In "The Story of Kihapi'ilani," Samuel Kamakau describes the sling's effectiveness. Ho'olae-makua, the chief of Hana, "fought with those who slung the solid 'ala stones of Kawaipapa, the skilled throwers of the smooth pebbles of Waika'ahiki, the expert stone-tossers of Waikiu and Honokalani, and the quick stone-slinging lads of Ka'eleku." The Hawai'i island warriors had a difficult time getting to Ho'olae-makua's fortress atop Ka'uiki hill because of the "expert sling-shooters [who] did not miss a blade of grass or a hair, [and] sent the stones flying as fast as lightning."

Source: "LUA: Art of the Hawaiian Warrior" by Richard Kekumuikawaiokeola Paglinawan, Mitchell Eli, Moses Elwood Kalauokalani and Jerry Walker, with Kristina Pilaho'ohau'oli Kikuchi-Palenapa. (pages 51 and 52).

I have taken the liberty of adding appropriate explanatory notes and translations to the above text.

The photo attached is from page 51 of the book. It is a sling and various sizes of sling stones. The photographer is David Franzen of Bishop Museum.
sling_005.jpg (24 KB | 27 )

Title: Re: Slings in Ancient Hawaii
Post by curious_aardvark on Jul 20th, 2008 at 5:44pm
I've got one like that - bigkahuna made it :-)

Title: Re: Slings in Ancient Hawaii
Post by bigkahuna on Aug 5th, 2008 at 10:27am
If you go to the web site for the Bishop Museum and look under collections you will find a Ton of pictures of Pacific Island made slings.

Title: Re: Slings in Ancient Hawaii
Post by JustKnot on Aug 5th, 2008 at 1:51pm
Here's a nice site on hawaiian weapons and fighting ways:
http://www.olohe.com/weapons/maa.html

Title: Re: Slings in Ancient Hawaii
Post by David Morningstar on Aug 6th, 2008 at 1:09am

bigkahuna wrote on Aug 5th, 2008 at 10:27am:
If you go to the web site for the Bishop Museum and look under collections you will find a Ton of pictures of Pacific Island made slings.



I havent found anything so far, I got to this http://www2.bishopmuseum.org/ethnologydb/entire4.asp?NAME1=&NAME2=sling&MATERIAL=&MATERIAL2=&Personage=&Donation_name=&AREA=&Island_Group=&ISLAND2=&Island=&ISLAND3=&ARTNO=&Submit=Start+Search but nothing seems to have any pics....

Title: Re: Slings in Ancient Hawaii
Post by wanderer on Aug 7th, 2008 at 8:51pm
Gonzo,

Thanks for the interesting info on the Hawaii slings. Is there anyone there who keeps the tradition alive? I can't quite figure out the method of throwing from the description... it sounds an intriguing method.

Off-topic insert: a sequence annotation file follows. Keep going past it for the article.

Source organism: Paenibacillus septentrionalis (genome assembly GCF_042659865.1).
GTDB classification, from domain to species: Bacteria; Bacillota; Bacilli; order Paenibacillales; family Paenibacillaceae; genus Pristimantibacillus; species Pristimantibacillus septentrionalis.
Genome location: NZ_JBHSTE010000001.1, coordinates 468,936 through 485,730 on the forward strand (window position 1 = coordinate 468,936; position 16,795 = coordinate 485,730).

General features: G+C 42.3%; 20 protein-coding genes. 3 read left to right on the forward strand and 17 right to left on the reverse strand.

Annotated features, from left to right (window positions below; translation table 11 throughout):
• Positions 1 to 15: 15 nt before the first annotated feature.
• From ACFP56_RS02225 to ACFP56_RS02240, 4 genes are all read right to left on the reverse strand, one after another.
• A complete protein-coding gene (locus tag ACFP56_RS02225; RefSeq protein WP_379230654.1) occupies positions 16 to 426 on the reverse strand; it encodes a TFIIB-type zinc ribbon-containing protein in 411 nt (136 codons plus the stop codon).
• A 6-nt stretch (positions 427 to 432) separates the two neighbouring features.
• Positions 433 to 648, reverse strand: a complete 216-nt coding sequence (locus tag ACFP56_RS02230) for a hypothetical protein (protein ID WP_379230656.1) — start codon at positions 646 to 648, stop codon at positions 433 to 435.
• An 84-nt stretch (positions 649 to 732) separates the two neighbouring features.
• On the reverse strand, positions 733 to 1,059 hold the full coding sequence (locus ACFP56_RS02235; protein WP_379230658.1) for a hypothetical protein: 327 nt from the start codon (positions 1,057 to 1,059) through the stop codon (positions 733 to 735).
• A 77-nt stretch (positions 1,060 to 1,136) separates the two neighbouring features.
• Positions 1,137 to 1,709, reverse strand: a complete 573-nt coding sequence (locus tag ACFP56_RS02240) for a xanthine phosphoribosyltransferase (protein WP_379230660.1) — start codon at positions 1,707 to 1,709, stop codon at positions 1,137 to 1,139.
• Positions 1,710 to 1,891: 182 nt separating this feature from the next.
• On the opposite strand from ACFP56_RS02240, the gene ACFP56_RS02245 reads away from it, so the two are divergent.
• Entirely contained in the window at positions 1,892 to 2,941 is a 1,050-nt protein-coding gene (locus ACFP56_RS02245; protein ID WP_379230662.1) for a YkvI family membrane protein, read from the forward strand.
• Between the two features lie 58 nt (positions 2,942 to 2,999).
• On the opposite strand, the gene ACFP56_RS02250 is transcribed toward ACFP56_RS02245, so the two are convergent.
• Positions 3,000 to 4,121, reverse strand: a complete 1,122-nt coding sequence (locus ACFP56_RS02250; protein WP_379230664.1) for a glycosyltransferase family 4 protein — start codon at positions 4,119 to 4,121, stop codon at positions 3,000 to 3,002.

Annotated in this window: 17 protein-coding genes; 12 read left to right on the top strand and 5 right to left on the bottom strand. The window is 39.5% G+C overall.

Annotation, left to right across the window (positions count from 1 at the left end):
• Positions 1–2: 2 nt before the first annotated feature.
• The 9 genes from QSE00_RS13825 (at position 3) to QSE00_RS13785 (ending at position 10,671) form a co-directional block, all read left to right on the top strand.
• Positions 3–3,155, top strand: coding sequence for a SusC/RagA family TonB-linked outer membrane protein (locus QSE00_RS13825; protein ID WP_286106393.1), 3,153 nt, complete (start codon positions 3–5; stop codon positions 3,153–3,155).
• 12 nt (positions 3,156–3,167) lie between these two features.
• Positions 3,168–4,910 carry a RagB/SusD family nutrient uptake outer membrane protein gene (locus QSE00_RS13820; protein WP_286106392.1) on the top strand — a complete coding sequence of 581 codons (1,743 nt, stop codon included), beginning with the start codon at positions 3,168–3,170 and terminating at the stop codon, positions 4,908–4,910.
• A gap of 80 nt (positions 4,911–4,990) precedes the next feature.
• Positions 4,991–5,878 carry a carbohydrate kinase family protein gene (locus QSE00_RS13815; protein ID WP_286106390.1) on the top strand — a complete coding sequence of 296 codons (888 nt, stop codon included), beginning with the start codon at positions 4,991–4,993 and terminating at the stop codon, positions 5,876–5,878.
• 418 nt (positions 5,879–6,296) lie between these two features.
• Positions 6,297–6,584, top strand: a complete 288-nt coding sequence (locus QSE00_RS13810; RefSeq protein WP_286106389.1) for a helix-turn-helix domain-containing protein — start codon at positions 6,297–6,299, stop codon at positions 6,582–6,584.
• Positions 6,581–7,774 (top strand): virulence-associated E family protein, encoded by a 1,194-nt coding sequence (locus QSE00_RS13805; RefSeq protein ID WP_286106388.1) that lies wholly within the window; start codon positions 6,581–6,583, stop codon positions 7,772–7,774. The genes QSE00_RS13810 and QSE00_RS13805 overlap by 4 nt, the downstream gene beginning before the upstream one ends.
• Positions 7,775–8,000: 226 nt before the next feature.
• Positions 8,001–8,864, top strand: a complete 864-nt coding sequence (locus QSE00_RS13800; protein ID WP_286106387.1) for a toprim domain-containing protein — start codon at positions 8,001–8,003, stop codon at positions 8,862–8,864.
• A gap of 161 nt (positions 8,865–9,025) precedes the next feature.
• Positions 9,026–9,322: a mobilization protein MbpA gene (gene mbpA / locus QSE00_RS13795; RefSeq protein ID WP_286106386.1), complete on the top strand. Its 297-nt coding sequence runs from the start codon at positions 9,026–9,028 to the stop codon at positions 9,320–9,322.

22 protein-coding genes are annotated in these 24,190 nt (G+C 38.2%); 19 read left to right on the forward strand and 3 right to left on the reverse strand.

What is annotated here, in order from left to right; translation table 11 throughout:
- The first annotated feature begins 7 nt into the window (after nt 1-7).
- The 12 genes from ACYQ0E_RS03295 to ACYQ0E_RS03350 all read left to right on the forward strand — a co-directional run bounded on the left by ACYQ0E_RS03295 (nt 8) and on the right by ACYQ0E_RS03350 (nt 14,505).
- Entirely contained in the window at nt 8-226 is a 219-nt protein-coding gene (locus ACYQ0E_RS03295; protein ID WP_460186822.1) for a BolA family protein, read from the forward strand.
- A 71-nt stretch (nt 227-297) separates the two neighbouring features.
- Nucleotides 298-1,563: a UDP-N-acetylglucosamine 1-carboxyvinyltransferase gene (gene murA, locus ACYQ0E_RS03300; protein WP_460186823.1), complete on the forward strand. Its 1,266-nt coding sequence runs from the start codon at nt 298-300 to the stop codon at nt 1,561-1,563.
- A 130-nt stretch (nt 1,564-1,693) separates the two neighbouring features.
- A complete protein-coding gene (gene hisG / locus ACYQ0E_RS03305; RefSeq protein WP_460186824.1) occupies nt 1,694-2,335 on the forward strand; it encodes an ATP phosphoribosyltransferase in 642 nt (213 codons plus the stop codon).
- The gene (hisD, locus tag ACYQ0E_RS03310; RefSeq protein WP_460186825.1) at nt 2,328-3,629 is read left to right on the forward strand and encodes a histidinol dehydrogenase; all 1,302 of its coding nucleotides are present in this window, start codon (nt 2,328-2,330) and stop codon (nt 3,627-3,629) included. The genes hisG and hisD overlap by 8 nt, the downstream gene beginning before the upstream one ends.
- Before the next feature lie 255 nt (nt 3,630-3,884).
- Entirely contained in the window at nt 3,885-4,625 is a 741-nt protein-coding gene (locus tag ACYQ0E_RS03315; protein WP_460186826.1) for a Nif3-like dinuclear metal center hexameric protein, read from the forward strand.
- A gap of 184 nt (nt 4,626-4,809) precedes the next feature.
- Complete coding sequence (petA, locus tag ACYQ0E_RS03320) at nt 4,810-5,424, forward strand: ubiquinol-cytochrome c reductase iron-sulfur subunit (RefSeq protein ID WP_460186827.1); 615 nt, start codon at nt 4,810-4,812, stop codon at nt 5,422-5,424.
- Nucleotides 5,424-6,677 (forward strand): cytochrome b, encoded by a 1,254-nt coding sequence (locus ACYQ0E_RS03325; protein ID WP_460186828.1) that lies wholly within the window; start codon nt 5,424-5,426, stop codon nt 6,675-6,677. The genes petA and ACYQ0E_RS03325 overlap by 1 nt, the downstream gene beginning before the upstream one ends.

Hmm.. I find similar difficulties with the Bishop Museum site. Are they reorganizing it?

Title: Re: Slings in Ancient Hawaii
Post by Alsatian on Aug 23rd, 2008 at 10:11am
May be there is a simple explanation why they saw a bow merely as a toy.
For a good bow you need good wood like yew. Perhaps no kind of tree was really suited for bows in Hawaii.

Title: Re: Slings in Ancient Hawaii
Post by David Morningstar on Oct 17th, 2008 at 8:19am
Google books link, Plants in Hawaiian culture, page 111

There are some pretty good constructional details of two types of Hawaiian ma'a (sling).  Oddly, it says that the sling stone was placed with its long axis along the length of the pouch, which would seem to defeat the idea of getting a rifled spin...


Title: Re: Slings in Ancient Hawaii
Post by David Morningstar on Oct 25th, 2008 at 6:23am

http://www.nma.gov.au/cook/artefact.php?id=329




Quote:
New Caledonia, l. 220 cm

The sling consists of a cord made of two twisted plant fibre strings about 2 mm thick. At the pouch for the sling stone, over a length of 10.5 cm, three skeins of fibres are braided into a plait. One end is formed by two loops with a length of 9.5 cm, into which one or two fingers can be inserted. The other end consists of a tuft about 8 cm long and made of the same fibre material as the rest of the sling.


Another sling: http://www.nma.gov.au/cook/artefact.php?id=157

And a hip bag for sling stones: http://www.nma.gov.au/cook/artefact.php?id=333

Title: Re: Slings in Ancient Hawaii
Post by Donnerschlag on Feb 18th, 2009 at 1:09am

JustKnot wrote on Aug 5th, 2008 at 1:51pm:
Here's a nice site on hawaiian weapons and fighting ways:
http://www.olohe.com/weapons/maa.html


Kaihewalu, the grandmaster of that system, is an old friend of my Dad's.  8-)
His book is very informative on hawaiian martial arts. I don't recall them mentioning slinging in it, but maybe that's a sign I should flip through the book again.  :P

Title: Re: Slings in Ancient Hawaii
Post by Ifrit617 on Nov 9th, 2010 at 9:23pm
There is a nice Hawaiian sling and some stone missiles in the bishops museam on Oahu. The examples the muesam has are made of braided jute and appear to be around 36" or so from tip to pouch.

Title: Re: Slings in Ancient Hawaii
Post by hybrid_throwback on Nov 12th, 2010 at 8:53am
Nice links David, thanks.

That stone bag shows some cunning ideas. It would have neatly sealed itself at the top under it's own weight as it deformed around your waist and the netting "belt" would have stopped it cutting into the carrier too quickly.